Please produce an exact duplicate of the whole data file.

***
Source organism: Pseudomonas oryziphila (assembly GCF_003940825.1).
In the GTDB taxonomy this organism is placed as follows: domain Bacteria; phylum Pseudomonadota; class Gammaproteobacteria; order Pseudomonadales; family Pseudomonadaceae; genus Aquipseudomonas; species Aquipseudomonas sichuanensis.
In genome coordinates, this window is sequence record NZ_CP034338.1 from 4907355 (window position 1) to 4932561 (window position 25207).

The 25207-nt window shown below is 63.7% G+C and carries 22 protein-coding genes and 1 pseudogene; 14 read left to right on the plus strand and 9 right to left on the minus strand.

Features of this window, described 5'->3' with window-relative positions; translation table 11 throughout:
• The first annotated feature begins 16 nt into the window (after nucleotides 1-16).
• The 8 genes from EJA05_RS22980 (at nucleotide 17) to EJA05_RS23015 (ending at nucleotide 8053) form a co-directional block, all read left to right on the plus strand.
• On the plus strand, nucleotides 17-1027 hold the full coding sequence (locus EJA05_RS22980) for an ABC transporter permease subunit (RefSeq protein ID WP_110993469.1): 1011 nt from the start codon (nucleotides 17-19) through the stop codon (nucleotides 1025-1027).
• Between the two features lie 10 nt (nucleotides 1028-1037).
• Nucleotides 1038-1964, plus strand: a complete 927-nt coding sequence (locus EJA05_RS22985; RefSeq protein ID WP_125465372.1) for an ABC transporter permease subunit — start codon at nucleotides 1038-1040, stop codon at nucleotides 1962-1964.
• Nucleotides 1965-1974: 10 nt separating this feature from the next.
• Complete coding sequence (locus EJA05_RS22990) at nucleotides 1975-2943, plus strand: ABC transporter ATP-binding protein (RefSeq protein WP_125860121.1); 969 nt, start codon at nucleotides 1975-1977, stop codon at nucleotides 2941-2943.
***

Source organism: Pseudomonas oryziphila (assembly GCF_003940825.1).
In the GTDB taxonomy this organism is placed as follows: domain Bacteria; phylum Pseudomonadota; class Gammaproteobacteria; order Pseudomonadales; family Pseudomonadaceae; genus Aquipseudomonas; species Aquipseudomonas sichuanensis.
In genome coordinates, this window is sequence record NZ_CP034338.1 from 4907355 (window position 1) to 4932561 (window position 25207).

The 25207-nt window shown below is 63.7% G+C and carries 22 protein-coding genes and 1 pseudogene; 14 read left to right on the plus strand and 9 right to left on the minus strand.

Features of this window, described 5'->3' with window-relative positions; translation table 11 throughout:
• The first annotated feature begins 16 nt into the window (after nucleotides 1-16).
• The 8 genes from EJA05_RS22980 (at nucleotide 17) to EJA05_RS23015 (ending at nucleotide 8053) form a co-directional block, all read left to right on the plus strand.
• On the plus strand, nucleotides 17-1027 hold the full coding sequence (locus EJA05_RS22980) for an ABC transporter permease subunit (RefSeq protein ID WP_110993469.1): 1011 nt from the start codon (nucleotides 17-19) through the stop codon (nucleotides 1025-1027).
• Between the two features lie 10 nt (nucleotides 1028-1037).
• Nucleotides 1038-1964, plus strand: a complete 927-nt coding sequence (locus EJA05_RS22985; RefSeq protein ID WP_125465372.1) for an ABC transporter permease subunit — start codon at nucleotides 1038-1040, stop codon at nucleotides 1962-1964.
• Nucleotides 1965-1974: 10 nt separating this feature from the next.
• Complete coding sequence (locus EJA05_RS22990) at nucleotides 1975-2943, plus strand: ABC transporter ATP-binding protein (RefSeq protein WP_125860121.1); 969 nt, start codon at nucleotides 1975-1977, stop codon at nucleotides 2941-2943.